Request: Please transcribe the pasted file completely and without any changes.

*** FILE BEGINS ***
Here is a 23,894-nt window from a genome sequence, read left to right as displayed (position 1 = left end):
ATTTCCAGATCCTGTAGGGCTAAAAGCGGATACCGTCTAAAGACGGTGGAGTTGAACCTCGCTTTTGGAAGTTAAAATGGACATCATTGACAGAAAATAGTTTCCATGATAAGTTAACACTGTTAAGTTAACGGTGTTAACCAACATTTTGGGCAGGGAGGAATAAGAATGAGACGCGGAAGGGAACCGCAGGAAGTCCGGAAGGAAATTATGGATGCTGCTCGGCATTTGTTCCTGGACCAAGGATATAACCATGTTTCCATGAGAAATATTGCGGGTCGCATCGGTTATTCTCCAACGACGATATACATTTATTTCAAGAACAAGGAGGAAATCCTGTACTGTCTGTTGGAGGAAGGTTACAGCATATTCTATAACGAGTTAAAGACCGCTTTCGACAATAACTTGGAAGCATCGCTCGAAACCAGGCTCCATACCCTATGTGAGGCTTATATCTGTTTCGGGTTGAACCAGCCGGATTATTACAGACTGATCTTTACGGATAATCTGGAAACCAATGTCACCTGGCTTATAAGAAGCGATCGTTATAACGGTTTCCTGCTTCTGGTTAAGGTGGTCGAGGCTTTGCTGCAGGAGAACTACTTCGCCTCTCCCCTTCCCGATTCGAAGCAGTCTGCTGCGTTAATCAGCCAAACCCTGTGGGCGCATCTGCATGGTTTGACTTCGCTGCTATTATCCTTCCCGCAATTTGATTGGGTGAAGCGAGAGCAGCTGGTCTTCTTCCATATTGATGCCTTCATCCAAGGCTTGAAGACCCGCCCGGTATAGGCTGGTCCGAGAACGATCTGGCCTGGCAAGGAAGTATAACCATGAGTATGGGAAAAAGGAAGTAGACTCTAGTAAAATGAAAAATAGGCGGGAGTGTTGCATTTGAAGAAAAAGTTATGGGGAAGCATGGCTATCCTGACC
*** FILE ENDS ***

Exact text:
Here is a 23,894-nt window from a genome sequence, read left to right as displayed (position 1 = left end):
ATTTCCAGATCCTGTAGGGCTAAAAGCGGATACCGTCTAAAGACGGTGGAGTTGAACCTCGCTTTTGGAAGTTAAAATGGACATCATTGACAGAAAATAGTTTCCATGATAAGTTAACACTGTTAAGTTAACGGTGTTAACCAACATTTTGGGCAGGGAGGAATAAGAATGAGACGCGGAAGGGAACCGCAGGAAGTCCGGAAGGAAATTATGGATGCTGCTCGGCATTTGTTCCTGGACCAAGGATATAACCATGTTTCCATGAGAAATATTGCGGGTCGCATCGGTTATTCTCCAACGACGATATACATTTATTTCAAGAACAAGGAGGAAATCCTGTACTGTCTGTTGGAGGAAGGTTACAGCATATTCTATAACGAGTTAAAGACCGCTTTCGACAATAACTTGGAAGCATCGCTCGAAACCAGGCTCCATACCCTATGTGAGGCTTATATCTGTTTCGGGTTGAACCAGCCGGATTATTACAGACTGATCTTTACGGATAATCTGGAAACCAATGTCACCTGGCTTATAAGAAGCGATCGTTATAACGGTTTCCTGCTTCTGGTTAAGGTGGTCGAGGCTTTGCTGCAGGAGAACTACTTCGCCTCTCCCCTTCCCGATTCGAAGCAGTCTGCTGCGTTAATCAGCCAAACCCTGTGGGCGCATCTGCATGGTTTGACTTCGCTGCTATTATCCTTCCCGCAATTTGATTGGGTGAAGCGAGAGCAGCTGGTCTTCTTCCATATTGATGCCTTCATCCAAGGCTTGAAGACCCGCCCGGTATAGGCTGGTCCGAGAACGATCTGGCCTGGCAAGGAAGTATAACCATGAGTATGGGAAAAAGGAAGTAGACTCTAGTAAAATGAAAAATAGGCGGGAGTGTTGCATTTGAAGAAAAAGTTATGGGGAAGCATGGCTATCCTGACC